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Microsoft: ASP (Active Server Pages) FAQ

ASP 101

All About COM & ASP by RushiShroff
Posted: 11 Apr 02 (Edited 3 May 02)

There are several benefits to moving your business logic and data access code out of your ASP pages and into a COM-based DLL.
ASP is great for small apps, but it becomes increasingly difficult to manage an application that contains thousands of lines of code. Using a class-based language like Visual Basic, Java, or C++ will offer much higher levels of encapsulation and code reuse.

Second, today's multitier designs encourage the use of business objects to separate the user interface code from the data access code. One of the benefits of this separation is that it eliminates the need for SQL in your ASP code.

Third, COM-based DLLs created with Visual Basic can take full advantage of the integration between Internet Information Server (IIS) and the MTS runtime environment. Using MTS components in an ASP-based application gives you an infrastructure for building a reliable OLTP system.

The main benefits of COM are that Business logic can be shared between multiple applications, scalability, security and reliability.  Just because you move functionality to a COM component means that it will run faster. If the process you have written in VBScript is very large then there is a good chance it will be faster in COM. If it's relatively small code, then it's more likely that it won't be faster.  There are a lot of variables that determine execution/response time.  One thing to think about, if your COM server is separate from your IIS server then every call from the IIS server requires and RPC call across your network.  The more RPC calls you perform, the more likely the repsonse time will be slower.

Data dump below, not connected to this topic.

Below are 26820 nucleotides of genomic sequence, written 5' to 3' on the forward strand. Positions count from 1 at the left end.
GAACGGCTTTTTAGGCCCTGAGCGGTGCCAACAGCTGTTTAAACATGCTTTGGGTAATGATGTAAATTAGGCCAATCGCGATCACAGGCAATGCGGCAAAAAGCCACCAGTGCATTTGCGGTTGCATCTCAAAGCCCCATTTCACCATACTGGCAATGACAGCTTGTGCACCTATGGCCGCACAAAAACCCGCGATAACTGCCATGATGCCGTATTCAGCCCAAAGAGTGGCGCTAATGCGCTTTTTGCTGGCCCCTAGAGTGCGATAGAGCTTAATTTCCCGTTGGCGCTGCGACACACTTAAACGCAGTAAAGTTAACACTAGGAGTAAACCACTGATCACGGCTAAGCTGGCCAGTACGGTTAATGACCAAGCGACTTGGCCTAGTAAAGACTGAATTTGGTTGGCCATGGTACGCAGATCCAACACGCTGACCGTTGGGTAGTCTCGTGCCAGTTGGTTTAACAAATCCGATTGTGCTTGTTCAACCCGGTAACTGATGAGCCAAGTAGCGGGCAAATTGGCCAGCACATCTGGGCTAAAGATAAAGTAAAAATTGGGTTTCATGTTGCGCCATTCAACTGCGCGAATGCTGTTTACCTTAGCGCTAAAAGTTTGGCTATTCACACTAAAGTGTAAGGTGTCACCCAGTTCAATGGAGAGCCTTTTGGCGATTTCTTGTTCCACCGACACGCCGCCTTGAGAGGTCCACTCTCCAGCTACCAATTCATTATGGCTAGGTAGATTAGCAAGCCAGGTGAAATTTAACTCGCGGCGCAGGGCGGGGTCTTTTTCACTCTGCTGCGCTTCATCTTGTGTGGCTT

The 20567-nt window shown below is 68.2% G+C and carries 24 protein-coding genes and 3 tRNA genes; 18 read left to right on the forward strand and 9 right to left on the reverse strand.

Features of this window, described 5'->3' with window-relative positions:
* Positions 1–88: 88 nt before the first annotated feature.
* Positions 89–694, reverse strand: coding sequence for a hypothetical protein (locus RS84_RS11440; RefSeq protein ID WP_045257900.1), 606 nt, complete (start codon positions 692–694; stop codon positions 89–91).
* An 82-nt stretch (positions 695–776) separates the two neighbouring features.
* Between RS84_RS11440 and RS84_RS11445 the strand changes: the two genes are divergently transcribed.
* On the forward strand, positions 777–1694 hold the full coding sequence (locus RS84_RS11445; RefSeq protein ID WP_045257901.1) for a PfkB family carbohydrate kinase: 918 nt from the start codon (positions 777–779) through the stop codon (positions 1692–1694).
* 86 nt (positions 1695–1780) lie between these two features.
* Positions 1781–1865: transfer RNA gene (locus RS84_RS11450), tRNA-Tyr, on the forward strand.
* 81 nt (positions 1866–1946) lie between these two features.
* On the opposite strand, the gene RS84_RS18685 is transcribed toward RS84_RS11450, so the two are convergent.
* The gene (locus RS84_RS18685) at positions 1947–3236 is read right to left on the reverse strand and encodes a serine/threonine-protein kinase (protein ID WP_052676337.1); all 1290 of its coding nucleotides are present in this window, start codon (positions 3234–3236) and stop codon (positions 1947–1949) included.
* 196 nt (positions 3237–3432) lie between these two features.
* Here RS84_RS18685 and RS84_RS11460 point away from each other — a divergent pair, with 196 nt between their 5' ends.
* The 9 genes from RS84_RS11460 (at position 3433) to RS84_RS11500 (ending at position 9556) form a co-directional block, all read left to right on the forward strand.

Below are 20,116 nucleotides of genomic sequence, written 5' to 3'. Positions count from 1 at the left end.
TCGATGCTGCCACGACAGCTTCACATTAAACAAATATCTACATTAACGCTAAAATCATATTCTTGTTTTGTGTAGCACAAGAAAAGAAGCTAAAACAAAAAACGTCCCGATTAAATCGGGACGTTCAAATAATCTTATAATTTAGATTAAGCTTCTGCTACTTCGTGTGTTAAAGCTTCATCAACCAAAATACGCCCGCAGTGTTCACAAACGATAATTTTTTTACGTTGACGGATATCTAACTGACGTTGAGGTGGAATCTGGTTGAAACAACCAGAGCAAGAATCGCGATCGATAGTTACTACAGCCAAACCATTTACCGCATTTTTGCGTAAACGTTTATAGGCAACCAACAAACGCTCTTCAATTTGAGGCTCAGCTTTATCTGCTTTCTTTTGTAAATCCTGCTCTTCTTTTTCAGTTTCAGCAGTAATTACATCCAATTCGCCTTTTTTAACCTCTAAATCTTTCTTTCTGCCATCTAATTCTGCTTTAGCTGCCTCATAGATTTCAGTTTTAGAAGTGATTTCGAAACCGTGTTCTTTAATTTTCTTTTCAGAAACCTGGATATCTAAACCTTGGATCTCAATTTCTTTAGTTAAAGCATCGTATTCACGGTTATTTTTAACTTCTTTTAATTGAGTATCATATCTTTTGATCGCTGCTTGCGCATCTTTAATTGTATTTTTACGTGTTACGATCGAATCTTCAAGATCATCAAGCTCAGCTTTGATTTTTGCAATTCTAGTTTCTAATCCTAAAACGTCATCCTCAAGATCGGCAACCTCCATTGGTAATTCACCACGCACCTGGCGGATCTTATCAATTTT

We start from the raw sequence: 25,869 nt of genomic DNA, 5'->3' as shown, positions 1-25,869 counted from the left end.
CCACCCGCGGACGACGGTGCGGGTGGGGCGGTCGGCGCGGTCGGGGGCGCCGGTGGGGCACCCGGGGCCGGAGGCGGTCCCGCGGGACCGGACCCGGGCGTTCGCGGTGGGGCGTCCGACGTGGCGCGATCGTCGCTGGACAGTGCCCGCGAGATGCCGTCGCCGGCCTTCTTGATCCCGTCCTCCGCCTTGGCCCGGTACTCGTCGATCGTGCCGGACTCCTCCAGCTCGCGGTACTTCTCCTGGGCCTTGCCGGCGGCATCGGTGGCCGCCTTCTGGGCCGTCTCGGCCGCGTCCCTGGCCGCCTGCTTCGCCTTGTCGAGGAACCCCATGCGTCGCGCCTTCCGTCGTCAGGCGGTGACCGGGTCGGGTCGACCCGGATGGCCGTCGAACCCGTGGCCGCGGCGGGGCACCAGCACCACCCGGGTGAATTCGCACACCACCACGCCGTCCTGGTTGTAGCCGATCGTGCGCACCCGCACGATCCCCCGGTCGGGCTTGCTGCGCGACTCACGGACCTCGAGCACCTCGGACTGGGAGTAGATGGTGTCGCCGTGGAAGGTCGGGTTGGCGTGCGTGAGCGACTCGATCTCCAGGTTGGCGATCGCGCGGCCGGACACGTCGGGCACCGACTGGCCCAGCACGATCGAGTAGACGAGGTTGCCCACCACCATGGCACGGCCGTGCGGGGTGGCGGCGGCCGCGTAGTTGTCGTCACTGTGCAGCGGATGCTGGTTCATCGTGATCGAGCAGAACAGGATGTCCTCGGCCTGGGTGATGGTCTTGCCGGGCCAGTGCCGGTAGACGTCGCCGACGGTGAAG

There are many very good reasons for using COM components other than speed. A properly designed COM layer can make your application easier to build, modify and maintain - for a pro developer, that's often worth a LOT more than performance.

One component can produce a single page displaying simple HTML text, or it can display computed data originating from database tables specifically designed for individual users or groups. An entire interactive site, with multiple related pages, can be contained in one component. Shopping cart systems, a series of reusable input forms with built in data validation, office related information management sites, and many other application can be encapsulated and saved within a single DLL file. The class libraries you build can be saved and reused in other components. As an added bonus, distributing compiling source code in the form of a DLL component will keep your code manageable and protected.


There are two methods of using MTS components written with Visual Basic in an ASP-based application.
In the first method, this business logic is defined in the class of the Visual Basic-based DLL. In the second method it is defined in ASP code. Both examples uses the MTS runtime environment to guarantee the ACID requirements of their transactions.

In both cases, Visual Basic is used to write the data access layer and ASP is used to define the presentation layer. That is an important characteristic of a three-tier system. The presentation logic never mingles with the data access code. What changes between the first and second method is where the business logic was defined

The fact that IIS/MTS integration allows you to create transactional ASP pages doesn't mean that you have to use them. You might elect to maintain your business logic in a DLL as opposed to ASP code. There are a few reasons you might do this. Using classes available in Visual Basic or C++ will make it easier to maintain and extend your business logic with much better type checking and debugging capabilities. Compiled DLLs give you much better versioning control. Furthermore, you can use these DLLs from standard COM client applications as well as ASP clients.

You might choose to maintain your business logic in ASP because of the advantages of a compile-free development environment. You might find it easier to make revisions without having to rebuild and replace a DLL. Now that you've seen the issues you'll need to consider, you're ready to make that choice.

An excellent resource can be fond at :

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